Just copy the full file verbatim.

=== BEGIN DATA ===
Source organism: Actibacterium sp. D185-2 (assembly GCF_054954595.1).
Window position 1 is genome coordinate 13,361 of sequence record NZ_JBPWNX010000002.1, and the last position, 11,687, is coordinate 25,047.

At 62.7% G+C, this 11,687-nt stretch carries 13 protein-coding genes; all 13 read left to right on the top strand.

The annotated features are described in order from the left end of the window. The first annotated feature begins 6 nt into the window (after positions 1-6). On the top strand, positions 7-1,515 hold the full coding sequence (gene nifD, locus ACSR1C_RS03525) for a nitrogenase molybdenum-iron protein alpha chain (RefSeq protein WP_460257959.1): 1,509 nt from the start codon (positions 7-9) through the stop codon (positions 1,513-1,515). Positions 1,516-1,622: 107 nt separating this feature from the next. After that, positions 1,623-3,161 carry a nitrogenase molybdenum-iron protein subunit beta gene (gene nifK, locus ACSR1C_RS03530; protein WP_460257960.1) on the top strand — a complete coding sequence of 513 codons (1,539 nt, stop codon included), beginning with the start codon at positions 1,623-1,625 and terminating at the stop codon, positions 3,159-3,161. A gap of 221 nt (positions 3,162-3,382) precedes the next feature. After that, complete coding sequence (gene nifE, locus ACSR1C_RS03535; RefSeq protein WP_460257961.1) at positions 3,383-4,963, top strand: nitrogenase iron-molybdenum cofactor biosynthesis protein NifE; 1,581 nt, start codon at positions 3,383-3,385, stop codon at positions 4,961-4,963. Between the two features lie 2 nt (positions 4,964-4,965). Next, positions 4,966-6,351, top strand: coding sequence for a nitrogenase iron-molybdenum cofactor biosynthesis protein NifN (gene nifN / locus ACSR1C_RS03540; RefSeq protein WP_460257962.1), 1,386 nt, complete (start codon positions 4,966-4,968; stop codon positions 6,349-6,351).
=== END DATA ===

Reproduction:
Source organism: Actibacterium sp. D185-2 (assembly GCF_054954595.1).
Window position 1 is genome coordinate 13,361 of sequence record NZ_JBPWNX010000002.1, and the last position, 11,687, is coordinate 25,047.

At 62.7% G+C, this 11,687-nt stretch carries 13 protein-coding genes; all 13 read left to right on the top strand.

The annotated features are described in order from the left end of the window. The first annotated feature begins 6 nt into the window (after positions 1-6). On the top strand, positions 7-1,515 hold the full coding sequence (gene nifD, locus ACSR1C_RS03525) for a nitrogenase molybdenum-iron protein alpha chain (RefSeq protein WP_460257959.1): 1,509 nt from the start codon (positions 7-9) through the stop codon (positions 1,513-1,515). Positions 1,516-1,622: 107 nt separating this feature from the next. After that, positions 1,623-3,161 carry a nitrogenase molybdenum-iron protein subunit beta gene (gene nifK, locus ACSR1C_RS03530; protein WP_460257960.1) on the top strand — a complete coding sequence of 513 codons (1,539 nt, stop codon included), beginning with the start codon at positions 1,623-1,625 and terminating at the stop codon, positions 3,159-3,161. A gap of 221 nt (positions 3,162-3,382) precedes the next feature. After that, complete coding sequence (gene nifE, locus ACSR1C_RS03535; RefSeq protein WP_460257961.1) at positions 3,383-4,963, top strand: nitrogenase iron-molybdenum cofactor biosynthesis protein NifE; 1,581 nt, start codon at positions 3,383-3,385, stop codon at positions 4,961-4,963. Between the two features lie 2 nt (positions 4,964-4,965). Next, positions 4,966-6,351, top strand: coding sequence for a nitrogenase iron-molybdenum cofactor biosynthesis protein NifN (gene nifN / locus ACSR1C_RS03540; RefSeq protein WP_460257962.1), 1,386 nt, complete (start codon positions 4,966-4,968; stop codon positions 6,349-6,351).